Videos of the party have led to criticism around a lack of social distancing and mask wearing, while a separate boat party was also shut down and the promoters arrested.
The event drew hundreds of revellers to the border of Brooklyn and Queens, and received criticism online after videos showing dancers not adequately distanced—and some not wearing masks—surfaced. Police reportedly broke up the gathering around 4 AM.
The promoter, Renegade, had previously thrown a Black Lives Matter event under the same bridge on July 4th, and has provided sound and power for protests in the last few months as well.
In an interview with Gothamist, the organizer said they handed out free masks, hand sanitizer and water, and defended the intentions behind the rave: "The event got out of control because people wanted to come, people wanted to be out. People have been cooped up for so long. The pressure is building, and people need a release. It's already happening. We can do it more safely, or we can pretend it isn't happening."
He also said that attendees were asked to donate to the Legal Aid Society, but he wasn't sure how much money may have been donated.
Brooklyn-based DJ Pictureplane played the event. In a statement to RA he said, "I was just under the impression that this would be handled safely. Beforehand, the promoters stressed to me how involved they have been with BLM protests and how different this 'rave' would be from others that have received backlash. They guaranteed safety and that it was well organized... saying they had a Funktion-One soundsystem and that masks were mandatory and would be also given out to anyone who needed them."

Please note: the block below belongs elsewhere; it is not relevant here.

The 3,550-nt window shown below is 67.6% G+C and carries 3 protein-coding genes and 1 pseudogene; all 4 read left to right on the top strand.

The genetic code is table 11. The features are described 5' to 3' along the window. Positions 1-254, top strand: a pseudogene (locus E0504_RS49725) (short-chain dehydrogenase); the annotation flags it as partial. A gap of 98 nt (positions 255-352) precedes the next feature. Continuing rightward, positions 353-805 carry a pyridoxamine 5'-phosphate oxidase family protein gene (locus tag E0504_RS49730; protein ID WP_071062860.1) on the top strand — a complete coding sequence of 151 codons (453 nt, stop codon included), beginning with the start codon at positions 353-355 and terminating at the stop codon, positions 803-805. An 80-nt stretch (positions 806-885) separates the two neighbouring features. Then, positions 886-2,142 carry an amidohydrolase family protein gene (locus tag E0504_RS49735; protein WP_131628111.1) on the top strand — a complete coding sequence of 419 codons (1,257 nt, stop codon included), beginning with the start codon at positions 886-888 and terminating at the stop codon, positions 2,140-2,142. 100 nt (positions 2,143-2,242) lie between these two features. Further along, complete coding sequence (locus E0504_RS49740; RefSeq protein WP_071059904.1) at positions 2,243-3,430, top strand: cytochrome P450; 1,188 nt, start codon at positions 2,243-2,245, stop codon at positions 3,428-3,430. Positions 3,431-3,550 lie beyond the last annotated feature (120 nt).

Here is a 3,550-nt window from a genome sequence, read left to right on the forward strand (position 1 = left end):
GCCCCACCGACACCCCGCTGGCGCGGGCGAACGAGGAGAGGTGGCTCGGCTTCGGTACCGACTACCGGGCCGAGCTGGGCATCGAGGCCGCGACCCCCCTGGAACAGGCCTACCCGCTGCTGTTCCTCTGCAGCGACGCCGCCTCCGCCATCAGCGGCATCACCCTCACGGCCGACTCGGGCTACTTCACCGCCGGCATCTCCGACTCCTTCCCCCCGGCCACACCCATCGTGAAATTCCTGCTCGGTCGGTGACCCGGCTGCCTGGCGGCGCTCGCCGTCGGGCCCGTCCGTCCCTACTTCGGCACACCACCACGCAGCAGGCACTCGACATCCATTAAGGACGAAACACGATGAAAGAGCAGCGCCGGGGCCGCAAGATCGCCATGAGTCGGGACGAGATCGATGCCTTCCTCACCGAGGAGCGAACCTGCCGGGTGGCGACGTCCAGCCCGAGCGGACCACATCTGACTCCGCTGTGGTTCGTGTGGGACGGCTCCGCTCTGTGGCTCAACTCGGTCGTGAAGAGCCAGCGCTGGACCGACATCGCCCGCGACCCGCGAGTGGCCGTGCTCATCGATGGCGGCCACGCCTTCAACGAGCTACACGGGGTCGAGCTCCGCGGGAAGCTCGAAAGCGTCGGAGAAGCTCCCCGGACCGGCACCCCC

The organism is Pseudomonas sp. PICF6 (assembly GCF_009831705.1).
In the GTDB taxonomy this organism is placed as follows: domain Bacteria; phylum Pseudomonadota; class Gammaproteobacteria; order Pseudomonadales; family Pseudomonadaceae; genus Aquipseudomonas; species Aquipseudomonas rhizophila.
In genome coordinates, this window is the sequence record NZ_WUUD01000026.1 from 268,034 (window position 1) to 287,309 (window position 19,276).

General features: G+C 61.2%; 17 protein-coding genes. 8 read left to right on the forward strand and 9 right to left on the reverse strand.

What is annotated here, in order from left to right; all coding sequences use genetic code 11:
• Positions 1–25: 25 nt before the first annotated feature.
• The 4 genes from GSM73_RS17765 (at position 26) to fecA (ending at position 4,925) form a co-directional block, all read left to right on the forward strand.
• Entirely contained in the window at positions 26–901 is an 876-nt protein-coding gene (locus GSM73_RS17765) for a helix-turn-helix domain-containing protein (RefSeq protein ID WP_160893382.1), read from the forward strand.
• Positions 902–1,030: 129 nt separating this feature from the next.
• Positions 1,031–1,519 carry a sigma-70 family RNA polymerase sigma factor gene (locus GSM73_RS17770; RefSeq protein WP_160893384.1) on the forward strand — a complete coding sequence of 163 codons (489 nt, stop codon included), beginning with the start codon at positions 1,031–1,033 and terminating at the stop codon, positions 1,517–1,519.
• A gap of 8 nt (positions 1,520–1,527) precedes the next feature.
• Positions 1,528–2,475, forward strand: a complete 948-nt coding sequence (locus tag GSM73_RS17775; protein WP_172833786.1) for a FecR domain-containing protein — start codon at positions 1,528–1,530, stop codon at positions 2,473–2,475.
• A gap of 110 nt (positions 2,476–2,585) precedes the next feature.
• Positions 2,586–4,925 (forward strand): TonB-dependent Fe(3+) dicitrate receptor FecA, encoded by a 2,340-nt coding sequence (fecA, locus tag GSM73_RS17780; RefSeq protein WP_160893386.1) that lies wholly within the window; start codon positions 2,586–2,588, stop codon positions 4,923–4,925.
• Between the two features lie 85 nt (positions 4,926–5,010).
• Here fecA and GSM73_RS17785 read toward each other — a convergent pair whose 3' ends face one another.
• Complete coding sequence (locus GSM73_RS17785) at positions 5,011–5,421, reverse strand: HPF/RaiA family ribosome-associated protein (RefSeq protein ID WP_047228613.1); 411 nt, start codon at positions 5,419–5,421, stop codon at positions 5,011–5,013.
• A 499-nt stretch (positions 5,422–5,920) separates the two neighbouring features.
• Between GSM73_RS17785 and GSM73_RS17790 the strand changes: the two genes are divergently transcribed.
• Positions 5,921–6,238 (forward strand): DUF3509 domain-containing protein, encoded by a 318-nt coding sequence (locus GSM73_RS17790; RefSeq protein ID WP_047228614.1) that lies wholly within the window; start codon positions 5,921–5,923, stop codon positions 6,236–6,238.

"They also sent me video of the location which made it seem enormous," he added. "I really thought there would be more than enough room for people to dance safely. Which I see now was naive. While most people I saw were in masks, the crowd size and attendance was a shock to me. I sympathize with everyone's concern and outrage. And I feel badly and regret that I took part in anything that could have been a threat to people's health. These parties do not need to be happening like this until [they] can be done more safely or with more structure and organization. I really think [it was] because I have been isolated from people at home for so long that I agreed to take part in this, thinking that it would be safer and somehow OK."
In a briefing Monday morning, New York Governor Andrew Cuomo referred to the bridge rave—as well as an East River boat party that was shut down, with the promoters arrested—as "[violating] common decency."
"Look at all the people you endangered," Cuomo said. "What if one of the people gets sick and dies? We need better enforcement all across the state."
The criticism and attention follows the mainstream spotlight on a charity party in the Hamptons on Long Island last weekend, where The Chainsmokers and Goldman Sachs CEO David Solomon DJ'd to a crowd that also did not adhere to social-distancing guidelines.